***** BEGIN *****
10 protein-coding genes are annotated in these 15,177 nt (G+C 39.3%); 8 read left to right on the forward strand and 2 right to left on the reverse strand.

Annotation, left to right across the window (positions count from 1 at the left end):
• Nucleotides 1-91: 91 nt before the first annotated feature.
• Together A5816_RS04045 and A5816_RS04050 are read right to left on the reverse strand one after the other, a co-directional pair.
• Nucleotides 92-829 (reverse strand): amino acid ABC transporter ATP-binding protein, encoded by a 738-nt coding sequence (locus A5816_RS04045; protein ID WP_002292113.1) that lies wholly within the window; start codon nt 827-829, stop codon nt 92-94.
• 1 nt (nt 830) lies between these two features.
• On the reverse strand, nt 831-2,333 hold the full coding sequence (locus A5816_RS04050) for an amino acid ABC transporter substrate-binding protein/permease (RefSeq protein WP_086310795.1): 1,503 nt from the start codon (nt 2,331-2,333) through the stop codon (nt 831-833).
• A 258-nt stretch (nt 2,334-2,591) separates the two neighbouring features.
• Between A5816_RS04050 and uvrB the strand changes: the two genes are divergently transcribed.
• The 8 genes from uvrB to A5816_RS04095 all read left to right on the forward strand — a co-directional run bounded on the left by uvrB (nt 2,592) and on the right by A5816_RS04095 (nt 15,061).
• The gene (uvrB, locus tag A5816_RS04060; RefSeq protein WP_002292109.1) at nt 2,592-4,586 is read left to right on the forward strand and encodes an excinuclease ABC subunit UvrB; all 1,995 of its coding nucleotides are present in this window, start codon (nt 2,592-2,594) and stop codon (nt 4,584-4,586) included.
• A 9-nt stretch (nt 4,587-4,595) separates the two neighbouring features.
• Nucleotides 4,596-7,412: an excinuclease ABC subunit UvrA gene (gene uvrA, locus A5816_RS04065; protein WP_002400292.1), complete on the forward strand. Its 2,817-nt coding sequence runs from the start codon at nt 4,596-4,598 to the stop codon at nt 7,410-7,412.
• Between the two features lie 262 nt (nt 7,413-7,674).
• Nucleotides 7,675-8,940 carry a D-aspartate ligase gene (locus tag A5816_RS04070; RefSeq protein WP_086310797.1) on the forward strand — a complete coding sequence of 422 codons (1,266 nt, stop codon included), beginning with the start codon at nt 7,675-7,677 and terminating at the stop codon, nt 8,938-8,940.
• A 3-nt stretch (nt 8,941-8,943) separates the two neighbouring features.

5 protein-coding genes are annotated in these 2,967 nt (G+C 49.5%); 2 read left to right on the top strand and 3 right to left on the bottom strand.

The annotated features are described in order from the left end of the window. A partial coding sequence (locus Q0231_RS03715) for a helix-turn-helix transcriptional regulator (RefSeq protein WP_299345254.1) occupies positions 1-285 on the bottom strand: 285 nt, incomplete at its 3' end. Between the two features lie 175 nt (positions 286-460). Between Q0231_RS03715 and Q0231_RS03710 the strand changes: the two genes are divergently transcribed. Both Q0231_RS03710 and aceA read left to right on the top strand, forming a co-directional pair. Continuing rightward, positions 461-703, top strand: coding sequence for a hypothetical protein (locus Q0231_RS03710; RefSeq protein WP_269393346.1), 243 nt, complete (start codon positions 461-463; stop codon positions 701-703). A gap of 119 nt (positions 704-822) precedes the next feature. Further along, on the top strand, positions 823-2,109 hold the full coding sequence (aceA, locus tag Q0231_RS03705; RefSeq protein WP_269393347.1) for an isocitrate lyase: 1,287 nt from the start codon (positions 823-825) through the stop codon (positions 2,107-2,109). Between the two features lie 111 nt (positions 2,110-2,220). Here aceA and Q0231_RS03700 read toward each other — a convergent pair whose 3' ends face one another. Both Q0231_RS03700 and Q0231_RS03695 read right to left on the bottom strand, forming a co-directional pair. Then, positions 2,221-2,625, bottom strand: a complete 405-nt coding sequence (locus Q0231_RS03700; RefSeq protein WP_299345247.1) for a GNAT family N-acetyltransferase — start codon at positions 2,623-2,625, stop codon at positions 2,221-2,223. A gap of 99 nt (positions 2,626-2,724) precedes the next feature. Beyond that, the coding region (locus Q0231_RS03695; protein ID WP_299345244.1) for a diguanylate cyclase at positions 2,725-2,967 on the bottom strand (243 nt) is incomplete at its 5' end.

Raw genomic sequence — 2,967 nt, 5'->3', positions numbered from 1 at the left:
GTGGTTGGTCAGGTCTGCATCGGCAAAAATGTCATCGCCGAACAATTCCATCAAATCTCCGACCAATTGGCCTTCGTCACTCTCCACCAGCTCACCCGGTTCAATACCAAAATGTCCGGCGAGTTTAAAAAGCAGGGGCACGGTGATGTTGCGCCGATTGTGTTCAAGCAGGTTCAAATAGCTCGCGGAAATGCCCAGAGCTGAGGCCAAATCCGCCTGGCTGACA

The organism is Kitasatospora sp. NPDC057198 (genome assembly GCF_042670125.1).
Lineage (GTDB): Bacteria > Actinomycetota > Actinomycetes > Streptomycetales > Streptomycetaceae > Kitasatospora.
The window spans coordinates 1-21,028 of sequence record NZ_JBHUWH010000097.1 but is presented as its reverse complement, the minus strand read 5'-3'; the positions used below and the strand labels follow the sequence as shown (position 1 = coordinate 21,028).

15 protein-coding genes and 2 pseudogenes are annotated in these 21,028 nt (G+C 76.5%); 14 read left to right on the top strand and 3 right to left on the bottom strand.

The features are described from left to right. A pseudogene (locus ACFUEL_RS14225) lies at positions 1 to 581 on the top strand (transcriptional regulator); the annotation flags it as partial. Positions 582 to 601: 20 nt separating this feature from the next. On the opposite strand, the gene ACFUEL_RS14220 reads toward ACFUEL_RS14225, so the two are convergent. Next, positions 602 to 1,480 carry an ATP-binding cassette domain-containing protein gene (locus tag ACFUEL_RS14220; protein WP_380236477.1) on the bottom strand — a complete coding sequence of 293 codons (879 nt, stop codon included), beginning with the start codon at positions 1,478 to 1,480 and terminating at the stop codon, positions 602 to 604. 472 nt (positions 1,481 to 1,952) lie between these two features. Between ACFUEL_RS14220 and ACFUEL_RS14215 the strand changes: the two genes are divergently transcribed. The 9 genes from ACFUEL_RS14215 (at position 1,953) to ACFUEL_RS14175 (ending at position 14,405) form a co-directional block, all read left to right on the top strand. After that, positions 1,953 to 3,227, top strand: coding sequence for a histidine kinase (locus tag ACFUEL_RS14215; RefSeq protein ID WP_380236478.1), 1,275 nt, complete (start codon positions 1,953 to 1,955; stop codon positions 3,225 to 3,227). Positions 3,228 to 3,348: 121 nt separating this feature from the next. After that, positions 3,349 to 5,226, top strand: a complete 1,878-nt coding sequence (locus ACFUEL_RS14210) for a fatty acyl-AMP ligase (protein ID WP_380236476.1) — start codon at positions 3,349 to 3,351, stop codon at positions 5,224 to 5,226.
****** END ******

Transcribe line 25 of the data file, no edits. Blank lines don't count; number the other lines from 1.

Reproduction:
The features are described from left to right. A pseudogene (locus ACFUEL_RS14225) lies at positions 1 to 581 on the top strand (transcriptional regulator); the annotation flags it as partial. Positions 582 to 601: 20 nt separating this feature from the next. On the opposite strand, the gene ACFUEL_RS14220 reads toward ACFUEL_RS14225, so the two are convergent. Next, positions 602 to 1,480 carry an ATP-binding cassette domain-containing protein gene (locus tag ACFUEL_RS14220; protein WP_380236477.1) on the bottom strand — a complete coding sequence of 293 codons (879 nt, stop codon included), beginning with the start codon at positions 1,478 to 1,480 and terminating at the stop codon, positions 602 to 604. 472 nt (positions 1,481 to 1,952) lie between these two features. Between ACFUEL_RS14220 and ACFUEL_RS14215 the strand changes: the two genes are divergently transcribed. The 9 genes from ACFUEL_RS14215 (at position 1,953) to ACFUEL_RS14175 (ending at position 14,405) form a co-directional block, all read left to right on the top strand. After that, positions 1,953 to 3,227, top strand: coding sequence for a histidine kinase (locus tag ACFUEL_RS14215; RefSeq protein ID WP_380236478.1), 1,275 nt, complete (start codon positions 1,953 to 1,955; stop codon positions 3,225 to 3,227). Positions 3,228 to 3,348: 121 nt separating this feature from the next. After that, positions 3,349 to 5,226, top strand: a complete 1,878-nt coding sequence (locus ACFUEL_RS14210) for a fatty acyl-AMP ligase (protein ID WP_380236476.1) — start codon at positions 3,349 to 3,351, stop codon at positions 5,224 to 5,226.